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Archive

July 23rd, 2014

'Al luck' strikes again

I just might be the luckiest person in the world.
Only hours after finishing last week’s column about the reliable ol’ Jeep, I headed out to the parking lot after the end of a long work day to find my Jeep didn’t start.
I tilted my head back in frustration and let out a big sigh before panic set in. I was supposed to meet my cousin Tina in Hanover for dinner at 6 p.m. and was already running late.

July 17th

Here's to the reliable ol' Jeep

As much as I write about the troubles of the Jeep, I don’t give it enough credit when it does get me to where I’m going. 

July 9th

Barking dog ordinance main topic of City Council meeting

In a short meeting last Tuesday evening, the Brownton City Council heard an update from Police Chief Ken Bauer about the city’s pet ordinance regarding barking dogs.
Bauer said he talked with the city attorney about the recurring nuisance of a barking dog and found that in Minnesota, “barking dog offenses” can be charged as misdemeanors and offenders can be fined up to $900, “which is something for a couple of our frequent flyers,” he told the City Council.

BMX State Qualifier set for July 27th

From fussy to food fanatic

It would be an understatement to say I ate well this 4th of July weekend. Most of you know I love food, and will find any way to talk about it, but I’ll admit, I didn’t always.
I was quite the fussy eater when I was younger. I despised onions, cauliflower, peppers, brussel sprouts, beets, cranberries, cabbage, celery, olives, liver, brats, and anything that typically made kids stick out their tongues and say, “Yuck.” 
But I was mostly known for my hatred of cheese.

Ronald V. Jungclaus, 62, of Glencoe

Funeral services for Ronald Vernon Jungclaus, 62, of Glencoe, were held Wednesday, July 9, at First Congregational United Church of Christ in Glencoe. The Rev. Linzy Collins Jr. officiated.
Mr. Jungclaus died peacefully at home on July 5, 2014, with loved ones by his side following a two-year cancer illness.
The organist was Dave Johnson, and the congregational hymn was “Fairest Lord Jesus.” The Rev. Collins, soloist, sang “Goin’ Home,” “The Lord’s Prayer,” “What a Friend We Have in Jesus” and “Jesus Loves Me.”

June 18th

New Auburn convenience store to re-open in very near future

Within the next two weeks, New Auburn will again have a full-service convenience store.
The Brownton Co-op Ag Center bought the C-store in March, and currently has the pumps open for pay-at-the-pump service.
Brownton Co-op Ag Center General Manager Bruce Loeschen said the cooperative’s board began talking about possibly buying the closed store in January, and completed the purchase in February.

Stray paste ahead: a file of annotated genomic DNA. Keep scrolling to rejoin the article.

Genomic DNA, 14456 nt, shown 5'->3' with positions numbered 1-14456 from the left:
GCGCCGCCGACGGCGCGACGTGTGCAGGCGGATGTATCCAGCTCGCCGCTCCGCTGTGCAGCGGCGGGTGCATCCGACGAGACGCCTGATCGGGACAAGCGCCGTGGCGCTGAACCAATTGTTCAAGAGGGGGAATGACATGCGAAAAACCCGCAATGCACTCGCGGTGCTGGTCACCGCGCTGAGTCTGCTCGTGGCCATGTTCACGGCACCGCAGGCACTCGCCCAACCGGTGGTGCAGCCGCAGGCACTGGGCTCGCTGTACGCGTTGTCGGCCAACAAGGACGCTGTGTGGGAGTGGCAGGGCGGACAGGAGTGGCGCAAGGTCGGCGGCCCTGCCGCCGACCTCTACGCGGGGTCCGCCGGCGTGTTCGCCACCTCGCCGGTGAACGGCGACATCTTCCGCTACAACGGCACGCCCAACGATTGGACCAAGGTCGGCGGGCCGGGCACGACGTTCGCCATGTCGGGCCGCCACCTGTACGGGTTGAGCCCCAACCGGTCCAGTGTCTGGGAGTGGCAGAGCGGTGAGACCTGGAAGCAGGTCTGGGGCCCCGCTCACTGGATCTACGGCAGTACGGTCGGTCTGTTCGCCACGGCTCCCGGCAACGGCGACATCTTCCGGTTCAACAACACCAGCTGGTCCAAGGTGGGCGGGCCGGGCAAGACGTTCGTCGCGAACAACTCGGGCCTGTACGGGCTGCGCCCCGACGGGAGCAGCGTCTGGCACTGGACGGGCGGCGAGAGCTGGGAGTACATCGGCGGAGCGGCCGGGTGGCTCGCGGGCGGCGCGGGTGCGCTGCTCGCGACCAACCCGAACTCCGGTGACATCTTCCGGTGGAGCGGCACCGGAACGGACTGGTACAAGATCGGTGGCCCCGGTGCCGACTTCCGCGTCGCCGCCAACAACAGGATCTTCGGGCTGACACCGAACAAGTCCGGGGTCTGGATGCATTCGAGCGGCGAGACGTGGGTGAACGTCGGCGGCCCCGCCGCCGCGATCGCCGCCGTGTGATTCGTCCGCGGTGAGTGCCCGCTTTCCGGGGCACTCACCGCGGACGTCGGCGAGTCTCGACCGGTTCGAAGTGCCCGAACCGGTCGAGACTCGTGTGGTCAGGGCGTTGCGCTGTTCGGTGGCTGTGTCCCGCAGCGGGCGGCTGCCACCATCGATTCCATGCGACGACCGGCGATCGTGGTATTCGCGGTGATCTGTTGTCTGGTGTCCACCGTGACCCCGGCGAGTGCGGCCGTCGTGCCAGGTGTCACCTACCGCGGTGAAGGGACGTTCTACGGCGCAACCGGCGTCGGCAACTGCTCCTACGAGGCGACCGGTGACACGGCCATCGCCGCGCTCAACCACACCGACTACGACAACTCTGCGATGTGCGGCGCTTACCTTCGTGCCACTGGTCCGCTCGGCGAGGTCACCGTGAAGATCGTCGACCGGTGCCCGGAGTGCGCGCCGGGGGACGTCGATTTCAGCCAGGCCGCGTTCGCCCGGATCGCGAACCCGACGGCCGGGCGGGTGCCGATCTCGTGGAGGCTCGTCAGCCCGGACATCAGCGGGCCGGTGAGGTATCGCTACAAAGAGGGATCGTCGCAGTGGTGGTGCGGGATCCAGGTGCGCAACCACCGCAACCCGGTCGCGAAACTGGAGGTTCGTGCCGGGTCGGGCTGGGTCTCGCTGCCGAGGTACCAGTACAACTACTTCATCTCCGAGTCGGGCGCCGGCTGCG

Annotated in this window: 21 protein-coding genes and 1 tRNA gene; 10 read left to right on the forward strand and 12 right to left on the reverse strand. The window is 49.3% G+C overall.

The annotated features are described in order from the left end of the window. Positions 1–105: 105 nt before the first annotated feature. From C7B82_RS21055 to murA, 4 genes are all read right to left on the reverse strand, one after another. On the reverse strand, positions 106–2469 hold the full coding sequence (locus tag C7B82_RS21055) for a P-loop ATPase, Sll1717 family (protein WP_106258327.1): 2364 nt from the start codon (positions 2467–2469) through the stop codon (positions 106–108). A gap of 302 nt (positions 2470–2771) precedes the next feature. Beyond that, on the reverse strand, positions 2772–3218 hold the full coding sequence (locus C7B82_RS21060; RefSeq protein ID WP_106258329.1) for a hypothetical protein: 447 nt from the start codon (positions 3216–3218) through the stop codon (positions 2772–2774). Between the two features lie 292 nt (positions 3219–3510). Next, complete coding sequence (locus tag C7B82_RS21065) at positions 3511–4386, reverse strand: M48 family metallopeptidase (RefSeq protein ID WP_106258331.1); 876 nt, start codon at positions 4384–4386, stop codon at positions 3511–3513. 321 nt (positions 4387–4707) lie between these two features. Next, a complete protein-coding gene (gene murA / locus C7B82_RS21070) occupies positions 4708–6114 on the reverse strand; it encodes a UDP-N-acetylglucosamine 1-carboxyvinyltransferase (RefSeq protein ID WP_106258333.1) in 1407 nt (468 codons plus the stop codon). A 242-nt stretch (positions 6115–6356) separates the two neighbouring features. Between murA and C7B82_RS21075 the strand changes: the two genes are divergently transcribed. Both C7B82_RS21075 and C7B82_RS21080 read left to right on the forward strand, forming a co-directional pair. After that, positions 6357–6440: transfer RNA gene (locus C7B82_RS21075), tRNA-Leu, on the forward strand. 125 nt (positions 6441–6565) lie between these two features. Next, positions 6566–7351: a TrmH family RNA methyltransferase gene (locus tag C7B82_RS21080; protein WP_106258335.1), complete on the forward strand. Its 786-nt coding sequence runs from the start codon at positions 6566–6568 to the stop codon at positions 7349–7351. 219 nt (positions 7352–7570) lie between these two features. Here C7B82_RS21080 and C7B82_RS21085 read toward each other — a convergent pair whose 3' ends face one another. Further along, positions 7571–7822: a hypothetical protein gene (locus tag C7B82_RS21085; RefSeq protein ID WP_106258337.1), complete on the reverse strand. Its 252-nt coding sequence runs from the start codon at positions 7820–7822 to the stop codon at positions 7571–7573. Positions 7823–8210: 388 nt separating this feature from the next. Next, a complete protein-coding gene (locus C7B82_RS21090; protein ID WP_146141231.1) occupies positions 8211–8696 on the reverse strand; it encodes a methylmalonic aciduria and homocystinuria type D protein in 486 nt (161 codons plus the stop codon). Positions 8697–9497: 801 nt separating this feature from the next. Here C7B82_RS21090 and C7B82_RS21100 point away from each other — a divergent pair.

Stewart City Council approves Girl Scout butterfly garden request

The Stewart City Council gave permission to the Stewart-Brownton Girl Scouts to start a butterfly garden on city-owned property at its June 9 meeting.
The garden will be located on Powers Street, just east of the former Red Owl grocery building.
The troop presented the City Council with a schematic drawing of its plans, and the Council voted unanimously to allow the project.
In other business, the City Council:
• Agreed to begin advertising for a 20-hour-per-week deputy city clerk.

June 12th

Stewart City Council moves forward with proposed street improvements

The Stewart City Council moved forward Monday night on three blocks worth of street work, and heard a request for more from a local business.
The City Council held an assessment hearing and awarded a bid for street reconstruction for two blocks of Martha Street and one block of East Street.
“This is mostly street surfacing work,” said Andy Kehren, an engineer with Bolton & Menk.

Brownton Council moves forward on priority list application process

The Brownton City Council continued its application process for priority listing for possible state and federal funding — either through grants or low-interest loans — to repair its sanitary sewer system.
The projected cost for the improvements is $2.34 million.
As part of the process, the City Council held a public hearing at its June 3 meeting. Although no one from the public attended, John Rodeberg of the engineering firm of Short Elliott Hendrickson (SEH), Inc., outlined the need to repair or replace most of the city’s sanitary sewer mains.